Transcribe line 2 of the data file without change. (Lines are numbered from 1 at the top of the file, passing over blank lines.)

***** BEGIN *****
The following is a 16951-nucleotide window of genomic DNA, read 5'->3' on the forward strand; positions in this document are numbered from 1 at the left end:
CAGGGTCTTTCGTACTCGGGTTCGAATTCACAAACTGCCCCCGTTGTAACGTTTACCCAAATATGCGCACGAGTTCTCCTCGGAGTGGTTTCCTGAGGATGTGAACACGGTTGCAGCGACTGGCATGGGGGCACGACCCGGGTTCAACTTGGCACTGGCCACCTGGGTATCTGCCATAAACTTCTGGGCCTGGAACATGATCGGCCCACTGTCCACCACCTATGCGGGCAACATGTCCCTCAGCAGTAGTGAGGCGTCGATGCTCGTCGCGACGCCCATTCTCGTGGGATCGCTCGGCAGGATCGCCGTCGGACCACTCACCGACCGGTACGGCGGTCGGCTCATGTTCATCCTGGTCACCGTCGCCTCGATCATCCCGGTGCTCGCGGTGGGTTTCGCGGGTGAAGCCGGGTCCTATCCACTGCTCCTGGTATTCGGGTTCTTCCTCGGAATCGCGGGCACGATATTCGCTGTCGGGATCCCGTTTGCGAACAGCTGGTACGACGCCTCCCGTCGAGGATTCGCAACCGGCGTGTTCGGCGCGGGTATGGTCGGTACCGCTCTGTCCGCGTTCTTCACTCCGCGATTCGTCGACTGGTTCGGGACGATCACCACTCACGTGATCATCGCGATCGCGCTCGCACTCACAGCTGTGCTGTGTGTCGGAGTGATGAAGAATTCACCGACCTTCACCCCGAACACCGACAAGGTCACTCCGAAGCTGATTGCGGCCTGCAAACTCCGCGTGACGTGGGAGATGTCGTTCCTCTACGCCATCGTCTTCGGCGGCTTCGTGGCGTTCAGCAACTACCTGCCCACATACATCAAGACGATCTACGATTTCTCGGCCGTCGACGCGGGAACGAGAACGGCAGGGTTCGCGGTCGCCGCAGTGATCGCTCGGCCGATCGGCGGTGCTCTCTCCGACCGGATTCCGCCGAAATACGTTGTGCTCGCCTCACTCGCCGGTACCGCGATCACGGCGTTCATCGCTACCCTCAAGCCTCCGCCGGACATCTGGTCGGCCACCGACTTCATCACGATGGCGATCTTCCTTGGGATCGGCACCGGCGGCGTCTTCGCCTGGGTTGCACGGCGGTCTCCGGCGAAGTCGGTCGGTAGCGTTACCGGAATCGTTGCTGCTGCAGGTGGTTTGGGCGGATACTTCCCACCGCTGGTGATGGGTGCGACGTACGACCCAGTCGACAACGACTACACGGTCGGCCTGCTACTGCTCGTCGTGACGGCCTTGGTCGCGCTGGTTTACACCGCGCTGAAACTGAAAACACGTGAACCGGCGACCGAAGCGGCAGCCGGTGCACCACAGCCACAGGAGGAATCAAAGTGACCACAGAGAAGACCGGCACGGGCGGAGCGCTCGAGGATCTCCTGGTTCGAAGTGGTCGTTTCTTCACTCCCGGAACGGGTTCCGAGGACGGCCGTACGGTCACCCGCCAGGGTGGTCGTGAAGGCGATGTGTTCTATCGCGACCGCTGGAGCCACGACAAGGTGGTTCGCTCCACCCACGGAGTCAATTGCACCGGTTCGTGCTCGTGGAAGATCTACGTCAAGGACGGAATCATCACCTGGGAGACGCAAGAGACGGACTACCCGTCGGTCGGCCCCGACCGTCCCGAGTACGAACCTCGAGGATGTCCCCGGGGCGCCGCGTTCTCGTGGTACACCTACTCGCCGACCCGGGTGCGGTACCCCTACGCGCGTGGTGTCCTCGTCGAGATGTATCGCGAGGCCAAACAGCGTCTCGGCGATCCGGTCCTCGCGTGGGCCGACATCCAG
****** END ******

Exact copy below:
CAGGGTCTTTCGTACTCGGGTTCGAATTCACAAACTGCCCCCGTTGTAACGTTTACCCAAATATGCGCACGAGTTCTCCTCGGAGTGGTTTCCTGAGGATGTGAACACGGTTGCAGCGACTGGCATGGGGGCACGACCCGGGTTCAACTTGGCACTGGCCACCTGGGTATCTGCCATAAACTTCTGGGCCTGGAACATGATCGGCCCACTGTCCACCACCTATGCGGGCAACATGTCCCTCAGCAGTAGTGAGGCGTCGATGCTCGTCGCGACGCCCATTCTCGTGGGATCGCTCGGCAGGATCGCCGTCGGACCACTCACCGACCGGTACGGCGGTCGGCTCATGTTCATCCTGGTCACCGTCGCCTCGATCATCCCGGTGCTCGCGGTGGGTTTCGCGGGTGAAGCCGGGTCCTATCCACTGCTCCTGGTATTCGGGTTCTTCCTCGGAATCGCGGGCACGATATTCGCTGTCGGGATCCCGTTTGCGAACAGCTGGTACGACGCCTCCCGTCGAGGATTCGCAACCGGCGTGTTCGGCGCGGGTATGGTCGGTACCGCTCTGTCCGCGTTCTTCACTCCGCGATTCGTCGACTGGTTCGGGACGATCACCACTCACGTGATCATCGCGATCGCGCTCGCACTCACAGCTGTGCTGTGTGTCGGAGTGATGAAGAATTCACCGACCTTCACCCCGAACACCGACAAGGTCACTCCGAAGCTGATTGCGGCCTGCAAACTCCGCGTGACGTGGGAGATGTCGTTCCTCTACGCCATCGTCTTCGGCGGCTTCGTGGCGTTCAGCAACTACCTGCCCACATACATCAAGACGATCTACGATTTCTCGGCCGTCGACGCGGGAACGAGAACGGCAGGGTTCGCGGTCGCCGCAGTGATCGCTCGGCCGATCGGCGGTGCTCTCTCCGACCGGATTCCGCCGAAATACGTTGTGCTCGCCTCACTCGCCGGTACCGCGATCACGGCGTTCATCGCTACCCTCAAGCCTCCGCCGGACATCTGGTCGGCCACCGACTTCATCACGATGGCGATCTTCCTTGGGATCGGCACCGGCGGCGTCTTCGCCTGGGTTGCACGGCGGTCTCCGGCGAAGTCGGTCGGTAGCGTTACCGGAATCGTTGCTGCTGCAGGTGGTTTGGGCGGATACTTCCCACCGCTGGTGATGGGTGCGACGTACGACCCAGTCGACAACGACTACACGGTCGGCCTGCTACTGCTCGTCGTGACGGCCTTGGTCGCGCTGGTTTACACCGCGCTGAAACTGAAAACACGTGAACCGGCGACCGAAGCGGCAGCCGGTGCACCACAGCCACAGGAGGAATCAAAGTGACCACAGAGAAGACCGGCACGGGCGGAGCGCTCGAGGATCTCCTGGTTCGAAGTGGTCGTTTCTTCACTCCCGGAACGGGTTCCGAGGACGGCCGTACGGTCACCCGCCAGGGTGGTCGTGAAGGCGATGTGTTCTATCGCGACCGCTGGAGCCACGACAAGGTGGTTCGCTCCACCCACGGAGTCAATTGCACCGGTTCGTGCTCGTGGAAGATCTACGTCAAGGACGGAATCATCACCTGGGAGACGCAAGAGACGGACTACCCGTCGGTCGGCCCCGACCGTCCCGAGTACGAACCTCGAGGATGTCCCCGGGGCGCCGCGTTCTCGTGGTACACCTACTCGCCGACCCGGGTGCGGTACCCCTACGCGCGTGGTGTCCTCGTCGAGATGTATCGCGAGGCCAAACAGCGTCTCGGCGATCCGGTCCTCGCGTGGGCCGACATCCAG